WE are just one week into November and already the Gold Coast is filled with myriad moustaches all perched above a sly grin that says ‘that’s right; it’s for charity so you have to like it.’
Well I am sorry, but I don’t like it.
There just seems something fundamentally wrong about it, doesn’t there?
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Call me old-fashioned, call me idealistic even, but when did the word charity become synonymous with getting something in return?
When did we go from simply being charitable for the sake of it to revelling in the sentence ‘it’s FOR charity’?
Now don’t get me wrong, I am sure that marketing gimmicks such as ‘Mo’vember’ do plenty of good in raising both funds and awareness.
But isn’t it just a bit sad that it has come to that?
Look at ALS / Motor Neurone Disease and the recent social phenomenon that was the ‘ice bucket challenge’.
Why is posting on facebook ‘I donated $100 to MND’ not as cool as posting a video of yourself wasting drinking water and then nominating other friends to do the same?
Why is it seen as brave or charitable to ask for money off others to endure physical discomfort or social awkwardness?
Why not simply give actual money, time or goods to a charity like Beyond Blue, The Cancer Council of Australia or the Red Cross?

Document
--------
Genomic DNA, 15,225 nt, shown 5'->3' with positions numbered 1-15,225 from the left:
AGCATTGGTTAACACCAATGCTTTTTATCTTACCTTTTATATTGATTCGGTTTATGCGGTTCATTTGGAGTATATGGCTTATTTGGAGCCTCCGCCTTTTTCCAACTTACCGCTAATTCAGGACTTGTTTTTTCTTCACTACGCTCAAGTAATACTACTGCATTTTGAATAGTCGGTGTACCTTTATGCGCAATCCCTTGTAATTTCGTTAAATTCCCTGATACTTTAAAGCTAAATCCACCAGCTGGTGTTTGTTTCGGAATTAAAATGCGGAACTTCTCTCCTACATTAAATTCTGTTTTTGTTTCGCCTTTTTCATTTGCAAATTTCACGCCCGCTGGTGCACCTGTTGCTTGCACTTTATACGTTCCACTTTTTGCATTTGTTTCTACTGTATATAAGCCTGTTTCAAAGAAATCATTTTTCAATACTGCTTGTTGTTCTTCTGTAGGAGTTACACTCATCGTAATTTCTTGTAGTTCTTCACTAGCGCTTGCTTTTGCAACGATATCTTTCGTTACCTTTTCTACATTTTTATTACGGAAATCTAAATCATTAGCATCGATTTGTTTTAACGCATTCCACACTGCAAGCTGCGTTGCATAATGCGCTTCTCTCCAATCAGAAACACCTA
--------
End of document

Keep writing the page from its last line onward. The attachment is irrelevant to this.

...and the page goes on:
What’s next? The ‘Sculling 5L of Pepsi for Diabetes challenge?
Maybe it starts in school, where we reward the kids who bring in a gold coin donation by allowing them to wear regular clothes that day, reinforcing the notion that if one gives then one gets back – or worse, one must get back something before one gives.
You should give because you can and you want to – not because you will get attention/kudos/laughs or even boos.
Charity is not all about you – it is all about what you give. In fact, telling people you have given or remotely celebrating that fact publicly is the exact opposite of charity.
Charities exist because at our core we are fundamentally kind.
Muddying the waters of what it means to ‘give’ with gimmicks and challenges is basically conceding that we are all self-centred, heartless scrooges who only get out of bed if there is something in it for us.
I think we are intelligent and compassionate enough to be introduced from school age to the notion that it is a good thing to simply give without thought of reward.
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